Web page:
Prof had concerns

    Darby Dickerson, the dean at Texas Tech University Law School, had Wilson in one of her classes, and they discussed the first video, she said.
    "He showed me a draft before the first one was made public," she said. "I was concerned about some aspects of the first one, especially the part where he kicks a computer out of a police officer's hands. I thought that sent the wrong message about how we should treat law enforcement."
    She also concerned that the "brand" that Wilson was creating could have a negative impact on his career down the road, she said, but they talked about these issues and she "was impressed with the amount of thought and research he put into the videos."
    Ultimately. Dickerson decided his videos wouldn't have any impact on how the public views lawyers, she said.
    "My gut," she said, "is that more attorneys are upset about the ad than members of the public. Many non-lawyers I know think the ads are smart and clever, and love that an attorney can poke fun at himself in the process. They think his videos make the law accessible.
    The criticism of his first video stung, Wilson said, because he takes being a lawyer seriously. He simply wanted to get his message out in a humorous way that didn't feel like an advertisement. And, he pointed out, his commercials have been reviewed by the Texas State Bar Advertising Review panel to ensure they meet the state's ethical standards.
    So, he made a second commercial.
    "I was down but not out. I said, 'You know what? I'm going to come back even harder on the second.' "

    Dirt bikes and Lucha Libre masks

    This time, he incorporated a script, props and costumes. It opens with Wilson running down the street with an American flag before catching a fish with his bare hands and jumping from the driver's seat of a moving SUV.
    This time he posted it on YouTube, but it didn't take off.
    "The first one was kind of crazy and it did really well. And then the second one was even crazier and it didn't do as hot," Wilson said, explaining why he set up his own YouTube channel and did the third commercial,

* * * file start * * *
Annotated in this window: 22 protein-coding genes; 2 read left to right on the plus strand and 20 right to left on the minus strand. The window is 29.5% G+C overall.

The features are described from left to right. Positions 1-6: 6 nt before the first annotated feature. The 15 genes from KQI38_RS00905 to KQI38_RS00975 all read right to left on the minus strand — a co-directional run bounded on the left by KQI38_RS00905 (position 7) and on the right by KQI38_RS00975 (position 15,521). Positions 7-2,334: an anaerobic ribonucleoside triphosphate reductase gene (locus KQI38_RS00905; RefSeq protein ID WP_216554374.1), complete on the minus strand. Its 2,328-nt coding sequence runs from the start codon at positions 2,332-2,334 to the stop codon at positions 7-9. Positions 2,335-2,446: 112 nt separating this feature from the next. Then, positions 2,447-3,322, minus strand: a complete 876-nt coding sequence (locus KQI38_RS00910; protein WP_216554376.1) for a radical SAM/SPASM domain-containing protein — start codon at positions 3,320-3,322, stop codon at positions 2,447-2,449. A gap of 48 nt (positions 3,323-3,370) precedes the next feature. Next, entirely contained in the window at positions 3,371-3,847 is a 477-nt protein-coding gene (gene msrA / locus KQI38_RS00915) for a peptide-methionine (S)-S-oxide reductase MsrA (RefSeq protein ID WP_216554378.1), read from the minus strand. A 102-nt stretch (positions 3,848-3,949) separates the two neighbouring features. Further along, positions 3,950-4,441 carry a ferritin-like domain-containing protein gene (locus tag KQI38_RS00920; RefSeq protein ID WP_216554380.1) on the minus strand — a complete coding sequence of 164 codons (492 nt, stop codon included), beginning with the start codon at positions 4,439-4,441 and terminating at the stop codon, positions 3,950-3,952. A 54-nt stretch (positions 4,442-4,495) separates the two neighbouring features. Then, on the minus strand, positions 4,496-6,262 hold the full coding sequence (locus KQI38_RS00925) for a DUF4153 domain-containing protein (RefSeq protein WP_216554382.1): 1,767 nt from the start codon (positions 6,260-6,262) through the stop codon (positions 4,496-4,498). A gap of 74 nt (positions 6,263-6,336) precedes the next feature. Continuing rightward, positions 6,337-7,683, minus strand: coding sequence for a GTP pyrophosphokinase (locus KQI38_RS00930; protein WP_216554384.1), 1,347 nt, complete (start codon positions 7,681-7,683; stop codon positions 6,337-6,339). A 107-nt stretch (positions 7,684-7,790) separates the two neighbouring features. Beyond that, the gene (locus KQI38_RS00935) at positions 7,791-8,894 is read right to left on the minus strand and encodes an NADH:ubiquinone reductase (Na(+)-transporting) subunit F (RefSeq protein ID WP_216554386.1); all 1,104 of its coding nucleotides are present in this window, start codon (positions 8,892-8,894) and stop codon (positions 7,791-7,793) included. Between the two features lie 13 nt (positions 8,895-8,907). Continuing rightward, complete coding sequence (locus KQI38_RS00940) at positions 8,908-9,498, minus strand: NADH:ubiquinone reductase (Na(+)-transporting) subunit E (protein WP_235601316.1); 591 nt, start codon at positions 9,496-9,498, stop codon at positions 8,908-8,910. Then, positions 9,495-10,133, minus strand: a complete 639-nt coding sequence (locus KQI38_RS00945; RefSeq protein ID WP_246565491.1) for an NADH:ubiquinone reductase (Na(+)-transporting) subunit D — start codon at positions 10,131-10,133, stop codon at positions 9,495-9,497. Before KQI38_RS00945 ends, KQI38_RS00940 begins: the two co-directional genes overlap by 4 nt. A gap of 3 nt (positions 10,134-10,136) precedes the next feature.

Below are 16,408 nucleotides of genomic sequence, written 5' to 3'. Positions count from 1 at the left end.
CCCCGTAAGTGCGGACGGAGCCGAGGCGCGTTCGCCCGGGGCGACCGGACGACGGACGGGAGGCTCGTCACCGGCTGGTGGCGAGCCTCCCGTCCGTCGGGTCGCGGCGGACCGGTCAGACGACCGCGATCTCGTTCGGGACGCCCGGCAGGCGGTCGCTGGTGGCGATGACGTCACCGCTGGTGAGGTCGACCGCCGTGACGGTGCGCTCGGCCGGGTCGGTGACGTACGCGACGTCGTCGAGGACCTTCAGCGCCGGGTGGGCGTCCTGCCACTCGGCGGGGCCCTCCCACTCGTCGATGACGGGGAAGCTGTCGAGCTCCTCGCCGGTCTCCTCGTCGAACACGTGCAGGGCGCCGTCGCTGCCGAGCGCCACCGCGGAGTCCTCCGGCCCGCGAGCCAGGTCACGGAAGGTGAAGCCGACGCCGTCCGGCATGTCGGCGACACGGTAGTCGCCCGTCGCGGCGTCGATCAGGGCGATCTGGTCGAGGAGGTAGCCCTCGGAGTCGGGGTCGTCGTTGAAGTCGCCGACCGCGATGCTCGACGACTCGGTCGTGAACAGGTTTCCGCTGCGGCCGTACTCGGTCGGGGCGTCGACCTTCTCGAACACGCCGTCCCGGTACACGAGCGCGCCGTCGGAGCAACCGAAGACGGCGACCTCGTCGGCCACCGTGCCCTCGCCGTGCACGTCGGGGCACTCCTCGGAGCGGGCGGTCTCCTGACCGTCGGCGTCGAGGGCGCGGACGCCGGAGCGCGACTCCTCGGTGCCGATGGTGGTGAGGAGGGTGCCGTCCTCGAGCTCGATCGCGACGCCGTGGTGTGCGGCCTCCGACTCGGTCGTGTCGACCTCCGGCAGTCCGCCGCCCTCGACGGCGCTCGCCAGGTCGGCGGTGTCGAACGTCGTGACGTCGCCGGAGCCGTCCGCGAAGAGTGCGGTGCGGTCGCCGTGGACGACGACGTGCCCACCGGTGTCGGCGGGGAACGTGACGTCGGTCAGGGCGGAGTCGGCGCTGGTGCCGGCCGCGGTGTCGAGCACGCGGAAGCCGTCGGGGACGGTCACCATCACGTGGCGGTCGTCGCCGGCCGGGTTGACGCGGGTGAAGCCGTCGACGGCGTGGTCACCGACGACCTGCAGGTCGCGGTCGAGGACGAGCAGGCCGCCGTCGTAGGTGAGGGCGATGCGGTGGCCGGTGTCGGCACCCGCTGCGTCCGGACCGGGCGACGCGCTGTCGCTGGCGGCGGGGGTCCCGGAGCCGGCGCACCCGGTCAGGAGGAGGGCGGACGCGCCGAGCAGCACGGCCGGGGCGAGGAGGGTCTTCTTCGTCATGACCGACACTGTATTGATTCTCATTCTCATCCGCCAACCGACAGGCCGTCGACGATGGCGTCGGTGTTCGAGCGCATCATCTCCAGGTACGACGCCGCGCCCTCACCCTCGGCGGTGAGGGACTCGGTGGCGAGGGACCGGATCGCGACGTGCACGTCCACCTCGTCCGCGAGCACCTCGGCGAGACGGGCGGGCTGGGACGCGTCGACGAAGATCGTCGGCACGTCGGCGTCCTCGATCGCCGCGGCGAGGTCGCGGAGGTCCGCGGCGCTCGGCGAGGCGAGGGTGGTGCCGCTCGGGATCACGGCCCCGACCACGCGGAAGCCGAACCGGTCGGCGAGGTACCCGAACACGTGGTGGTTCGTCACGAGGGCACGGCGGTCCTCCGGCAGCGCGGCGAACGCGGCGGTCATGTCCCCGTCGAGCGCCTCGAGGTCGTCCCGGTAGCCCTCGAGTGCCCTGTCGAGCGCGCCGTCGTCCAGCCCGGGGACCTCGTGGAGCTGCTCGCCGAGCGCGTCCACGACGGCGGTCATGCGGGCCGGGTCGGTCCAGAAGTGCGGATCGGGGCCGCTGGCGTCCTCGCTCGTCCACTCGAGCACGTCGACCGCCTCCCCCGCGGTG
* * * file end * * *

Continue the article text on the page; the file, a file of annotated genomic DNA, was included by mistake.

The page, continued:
This time, it was dirt bikes, Mexican Lucha Libre masks, and a costume party whose attendees end up in a room with an overbearing police officer telling them they have to submit to a Breathalyzer test and that it's always 100% accurate (claims the commercials tags as untrue).
    The "Law Hawk" bursts threw a wall on his motorcycle and barks his catchphrase, "Somebody called me!"
    The third time was a charm, with the the video racking up more than 1 million hits on YouTube. It's been a huge success for his practice.
    "As soon as I wrangle this beast, get it under control, it's going to be really good for business. It already is. I have already got a lot of clients," he said.
    Dean Crutchfield, a New York-based brand consultant, said he is not surprised by the response the videos are getting.
    "This is a 'Young Turks' approach to stand out in the crowd," he said, referring to the popular online talk shows.

    'I'm going to have fun...'

    Young people such as Wilson reject the typical stuffy lawyer ads, Crutchfield said, adding that he feels Wilson is "taking a position against that and I think that is what is so appealing."
    Dickerson concurs, she said: "In this day and age, it may very well take something more like Bryan's videos to reach the audience he's trying to reach. Millennials who need a criminal-defense attorney: He knows his primary audience, and he appears to have reached them. I honestly don't think that Bryan's ads are any worse than many others I've seen over the past decade. And his are cheeky and have pizzazz."
    His next ad will come out June 2016, he said, in time for the Fourth of July.
    "I'll probably go more outrageous on each one, until I get mostly negative reactions. I am going to keep making them crazier and crazier. And I'm going to have fun while I'm doing it. It's just so much fun," he said.
    Talons of justice, indeed.